Oregon is rich in ecological diversity and is often intermixed within our urban regions. Tucked away in the city of West Linn, Oregon, a place of natural life and wonder exists at the Camassia Nature Preserve. Here you’ll find a bounty of wildflowers blooming from late April to June. One of the most eye-catching flowers includes the violet-blue Camas (Camassia Quamash), a native plant of the Pacific Northwest. Other flowers that adorn the meadows are the Rosy Plectritis and the Western Trillium.
I recommend this hike for families as the trail itself is easy, with very little gain, but still offers plenty to see. Boardwalks are intermittently placed along the path to protect the wetlands, but be advised some parts of the trail get muddy in the rainy season. The woodlands are filled with Oregon White Oak and the Pacific Madrone, adding to the magical feel of this unique terrain. On the eastern side of the trail loop, you will see Mount Hood in the distance as you look past Oregon City. Be on the lookout for wildlife like deer, hummingbirds, ducks and osprey.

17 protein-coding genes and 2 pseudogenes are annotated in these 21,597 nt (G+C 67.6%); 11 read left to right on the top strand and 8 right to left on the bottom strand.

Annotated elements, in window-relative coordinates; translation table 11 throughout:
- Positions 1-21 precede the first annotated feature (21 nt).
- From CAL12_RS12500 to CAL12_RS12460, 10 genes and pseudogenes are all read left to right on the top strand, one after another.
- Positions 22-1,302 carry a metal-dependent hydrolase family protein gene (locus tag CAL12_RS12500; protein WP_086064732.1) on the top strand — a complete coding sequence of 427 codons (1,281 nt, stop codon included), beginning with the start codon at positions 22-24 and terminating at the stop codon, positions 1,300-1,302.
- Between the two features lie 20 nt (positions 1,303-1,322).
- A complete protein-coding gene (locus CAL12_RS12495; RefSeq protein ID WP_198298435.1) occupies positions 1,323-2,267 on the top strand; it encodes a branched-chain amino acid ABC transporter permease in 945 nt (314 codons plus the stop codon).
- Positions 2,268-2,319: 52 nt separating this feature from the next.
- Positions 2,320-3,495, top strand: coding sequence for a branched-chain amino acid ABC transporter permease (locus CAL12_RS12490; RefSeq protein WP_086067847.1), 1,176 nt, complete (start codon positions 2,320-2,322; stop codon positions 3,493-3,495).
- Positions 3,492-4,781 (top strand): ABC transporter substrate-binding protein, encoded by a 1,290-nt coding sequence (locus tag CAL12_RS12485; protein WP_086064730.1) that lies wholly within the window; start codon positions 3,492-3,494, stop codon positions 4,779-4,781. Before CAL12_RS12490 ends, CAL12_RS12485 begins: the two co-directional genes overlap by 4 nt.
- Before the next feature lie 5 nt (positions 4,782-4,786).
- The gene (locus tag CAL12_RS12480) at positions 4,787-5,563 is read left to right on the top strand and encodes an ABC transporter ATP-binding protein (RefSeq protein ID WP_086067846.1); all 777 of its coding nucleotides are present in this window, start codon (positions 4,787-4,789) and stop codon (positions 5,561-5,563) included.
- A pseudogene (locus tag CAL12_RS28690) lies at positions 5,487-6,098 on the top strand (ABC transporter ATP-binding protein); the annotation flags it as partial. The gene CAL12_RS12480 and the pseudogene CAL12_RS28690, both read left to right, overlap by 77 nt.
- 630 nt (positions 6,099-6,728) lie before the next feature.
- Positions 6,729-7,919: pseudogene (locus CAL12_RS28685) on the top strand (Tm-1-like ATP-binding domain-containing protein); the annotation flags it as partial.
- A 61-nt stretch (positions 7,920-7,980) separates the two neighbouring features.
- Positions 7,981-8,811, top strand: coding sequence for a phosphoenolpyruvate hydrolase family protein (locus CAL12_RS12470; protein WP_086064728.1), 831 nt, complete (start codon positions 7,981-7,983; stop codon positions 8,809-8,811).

Aside from the beautiful foliage, the landscape contains basalt rock formations which are the result of the Missoula Ice Age floods, occuring 12,000 – 19,000 years ago.
- Camassia Nature Preserve – Google Map Location
- Parking is limited as the trailhead begins at the end of Walnut Street, a quiet residential area.
- Passes: None. If you are feeling generous, a donation box for The Nature Conservancy is present at the trailhead. They are a wonderful organization who works to protect and maintain this habitat as well as many other natural spaces.
- Pets: Sorry, no pups allowed.
- Facilities: None The nearest public restroom is at the Sunset Park (0.8 mi away).
- Best Nearby Coffee Shop: I recommend the Singer Hill Cafe in Oregon City. It even has a local artist’s gallery and a living plant wall inside. Directions from the nature preserve to Singer Hill.
- Nearest Airport: Portland International (PDX)
Hope you get a chance to enjoy this sweet little destination! Leave a comment to share your experience.
The Wildside Society
This article contains affiliate links. Read more about our Affiliate Disclosure. Thank you for supporting this site!